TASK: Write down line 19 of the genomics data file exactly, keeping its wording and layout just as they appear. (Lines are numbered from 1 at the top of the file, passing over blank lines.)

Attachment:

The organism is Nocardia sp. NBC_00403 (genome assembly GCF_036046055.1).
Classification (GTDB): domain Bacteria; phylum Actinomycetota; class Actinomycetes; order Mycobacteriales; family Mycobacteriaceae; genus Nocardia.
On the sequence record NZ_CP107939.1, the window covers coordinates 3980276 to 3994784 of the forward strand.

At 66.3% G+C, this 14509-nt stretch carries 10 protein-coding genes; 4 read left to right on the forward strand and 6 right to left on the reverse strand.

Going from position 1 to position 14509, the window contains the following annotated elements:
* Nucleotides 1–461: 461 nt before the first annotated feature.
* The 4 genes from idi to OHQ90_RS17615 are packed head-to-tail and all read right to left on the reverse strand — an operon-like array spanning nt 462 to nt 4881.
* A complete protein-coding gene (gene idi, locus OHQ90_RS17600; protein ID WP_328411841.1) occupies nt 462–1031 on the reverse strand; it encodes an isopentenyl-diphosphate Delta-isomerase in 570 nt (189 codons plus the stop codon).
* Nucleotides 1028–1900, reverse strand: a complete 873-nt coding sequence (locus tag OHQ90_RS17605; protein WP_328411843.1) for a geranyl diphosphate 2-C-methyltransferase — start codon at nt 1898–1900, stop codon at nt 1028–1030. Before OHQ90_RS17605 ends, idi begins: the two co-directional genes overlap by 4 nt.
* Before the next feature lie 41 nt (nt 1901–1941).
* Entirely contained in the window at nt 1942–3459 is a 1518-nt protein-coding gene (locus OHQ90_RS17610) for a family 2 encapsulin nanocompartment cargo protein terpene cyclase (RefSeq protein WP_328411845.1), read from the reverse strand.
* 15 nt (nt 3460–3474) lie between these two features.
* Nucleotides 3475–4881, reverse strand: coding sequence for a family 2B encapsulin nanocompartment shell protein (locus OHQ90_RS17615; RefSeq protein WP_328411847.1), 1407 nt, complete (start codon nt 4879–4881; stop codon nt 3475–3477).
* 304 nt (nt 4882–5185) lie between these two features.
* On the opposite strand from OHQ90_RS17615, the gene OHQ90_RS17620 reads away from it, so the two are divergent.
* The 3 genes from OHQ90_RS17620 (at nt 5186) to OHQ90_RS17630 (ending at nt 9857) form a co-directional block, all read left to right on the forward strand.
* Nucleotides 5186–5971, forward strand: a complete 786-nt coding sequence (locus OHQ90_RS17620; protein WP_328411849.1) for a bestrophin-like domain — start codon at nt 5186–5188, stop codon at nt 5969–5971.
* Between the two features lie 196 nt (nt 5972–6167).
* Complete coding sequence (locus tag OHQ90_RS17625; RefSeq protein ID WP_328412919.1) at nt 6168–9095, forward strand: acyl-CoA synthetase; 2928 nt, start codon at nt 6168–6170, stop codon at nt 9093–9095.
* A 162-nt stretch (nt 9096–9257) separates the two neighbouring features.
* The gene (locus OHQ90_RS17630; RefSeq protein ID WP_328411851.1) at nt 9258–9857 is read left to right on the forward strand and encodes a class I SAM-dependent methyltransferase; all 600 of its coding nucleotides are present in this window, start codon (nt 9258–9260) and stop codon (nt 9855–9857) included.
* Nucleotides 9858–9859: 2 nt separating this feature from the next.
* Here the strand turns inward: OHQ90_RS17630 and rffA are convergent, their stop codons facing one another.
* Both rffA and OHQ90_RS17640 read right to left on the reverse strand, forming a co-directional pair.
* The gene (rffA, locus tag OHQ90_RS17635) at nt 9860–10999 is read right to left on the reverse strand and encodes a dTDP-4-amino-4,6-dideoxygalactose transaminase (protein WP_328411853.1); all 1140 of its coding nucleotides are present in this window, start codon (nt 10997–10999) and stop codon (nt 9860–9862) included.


* Complete coding sequence (locus tag OHQ90_RS17625; RefSeq protein ID WP_328412919.1) at nt 6168–9095, forward strand: acyl-CoA synthetase; 2928 nt, start codon at nt 6168–6170, stop codon at nt 9093–9095.